Thýs traffic doesn't half kick up a blanket of smog! Ýt's a good thing so many Turks smoke, as it's all that keeps the air breathable. Had fun at the Maltepe bazaar yesterday. At 2.12 pm, the place ýs full of pýrated software, electronic games and DVDs. A shout goes up at 2.13, and by 2.14 a host of stalls have dýsappeared behind rollerdoors and tarpaulýns. By 2.30 all ýs as before
The Turkýsh papers are growýng cross wýth Europe. Certainly, it is hard to argue Turkey is not effectývely being isolated by europe's suits and uniforms. First UEFA abandon all Turkýish venues from the European Cup, then Britain refuse all civilian visas from Turkey, then NATO has moved its executive get-together from Ýstanbul to ostensýbly safer climes. The story is doing the rounds that British papers are reporting that passengers on a British Airways flýght panýcked when they observed seven Turkish passengers praying. Leaving aside the fact that, were Ý a religious man, Ý'd be given to the odd in-flight supplication to the heavens, saýd Turkish passengers insist not a prayer was uttered throughout. More stupýd self-defeating orientalism from the great and the good ...
Not much else to report. Most people Ý know have been brought low by theýr annual cold and the standing few are bravely standing in for them. Ýt seems one does not ask such favours here - if your colleagues decide you are sick, even tired, they summarýly send you home and lift your load. As Australians sprýnkle their congress with 'mate', so do the Turks wýth 'arkadas'. 'Arkadas' literally means 'one who covers my back' and here that's exactly what it's taken to mean. Uncommon pretty to watch it is, too. The only thing about which Ý have ever agreed wýth Honest Johnny was his insistence that 'mate' be constýtutýonally honoured in the land. Of course, Ý doubt he meant a word of it, but Ý was made angrier still by the coterie of power-dressed ersatz feminists who came at him on the issue. 'Mate' they gravely asserted, was the battlecry of the patriarchy - effectively condemnýng every woman who has mates who stand up to pee as a witless lackey to perfýdýous Man. 'Týs the curse of the Australian lefty to endure some dodgy fellow travellers.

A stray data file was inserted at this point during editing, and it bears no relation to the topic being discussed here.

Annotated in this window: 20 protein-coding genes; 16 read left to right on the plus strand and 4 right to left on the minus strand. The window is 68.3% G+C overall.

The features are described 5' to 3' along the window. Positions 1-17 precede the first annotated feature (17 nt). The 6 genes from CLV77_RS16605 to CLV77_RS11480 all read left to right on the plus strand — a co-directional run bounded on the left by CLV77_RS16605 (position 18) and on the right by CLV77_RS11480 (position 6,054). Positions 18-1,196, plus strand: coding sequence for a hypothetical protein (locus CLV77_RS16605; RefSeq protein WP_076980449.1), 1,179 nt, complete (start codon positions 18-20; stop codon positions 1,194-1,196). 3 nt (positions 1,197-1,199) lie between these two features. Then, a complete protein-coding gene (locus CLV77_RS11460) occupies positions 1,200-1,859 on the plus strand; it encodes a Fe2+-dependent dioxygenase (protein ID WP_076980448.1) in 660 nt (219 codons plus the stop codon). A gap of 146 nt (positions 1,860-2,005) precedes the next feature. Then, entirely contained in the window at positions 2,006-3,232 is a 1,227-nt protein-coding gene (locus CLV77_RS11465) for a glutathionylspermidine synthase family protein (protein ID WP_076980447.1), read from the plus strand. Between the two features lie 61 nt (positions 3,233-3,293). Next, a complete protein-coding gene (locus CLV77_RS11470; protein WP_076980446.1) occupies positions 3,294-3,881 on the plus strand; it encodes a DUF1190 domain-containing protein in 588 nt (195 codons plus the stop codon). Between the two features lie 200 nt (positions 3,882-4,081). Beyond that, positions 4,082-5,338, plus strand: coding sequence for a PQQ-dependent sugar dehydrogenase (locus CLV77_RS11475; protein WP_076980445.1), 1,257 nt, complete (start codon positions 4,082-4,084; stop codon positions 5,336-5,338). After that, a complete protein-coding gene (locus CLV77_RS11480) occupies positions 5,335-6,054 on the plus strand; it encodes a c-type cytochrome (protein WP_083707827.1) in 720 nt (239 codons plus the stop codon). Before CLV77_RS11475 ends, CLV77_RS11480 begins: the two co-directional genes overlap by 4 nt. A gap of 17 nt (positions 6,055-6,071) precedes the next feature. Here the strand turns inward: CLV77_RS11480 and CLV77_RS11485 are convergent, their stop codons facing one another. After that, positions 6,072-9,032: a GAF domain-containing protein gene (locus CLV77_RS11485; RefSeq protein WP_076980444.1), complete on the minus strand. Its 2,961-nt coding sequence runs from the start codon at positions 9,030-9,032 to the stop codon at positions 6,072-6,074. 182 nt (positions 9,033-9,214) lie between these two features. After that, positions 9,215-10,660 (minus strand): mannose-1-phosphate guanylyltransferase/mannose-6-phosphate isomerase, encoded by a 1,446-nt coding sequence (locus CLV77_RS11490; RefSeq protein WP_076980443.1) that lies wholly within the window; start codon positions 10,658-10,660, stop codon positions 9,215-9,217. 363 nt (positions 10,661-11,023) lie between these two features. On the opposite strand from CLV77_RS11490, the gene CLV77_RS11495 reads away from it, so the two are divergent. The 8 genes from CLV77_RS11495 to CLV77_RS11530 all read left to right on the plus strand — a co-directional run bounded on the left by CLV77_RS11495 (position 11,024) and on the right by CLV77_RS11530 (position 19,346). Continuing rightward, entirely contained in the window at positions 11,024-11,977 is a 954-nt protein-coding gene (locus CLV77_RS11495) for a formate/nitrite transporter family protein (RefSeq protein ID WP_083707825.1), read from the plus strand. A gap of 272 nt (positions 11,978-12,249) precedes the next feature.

Anyway, Ý've some fellow travellers of my own, and it is time to step ýnto some pide together. The word for 'fellow traveller' ýn Turkey is 'yoldas', and, yes, ýt also does duty here as 'comrade'.
I may be quiet for a few days now as duty hollers.
Oh, and carn the Australýan yoof team! 3-2 over B-R-A-Z-Ý-L!! Hope bloody Blatter was watching ...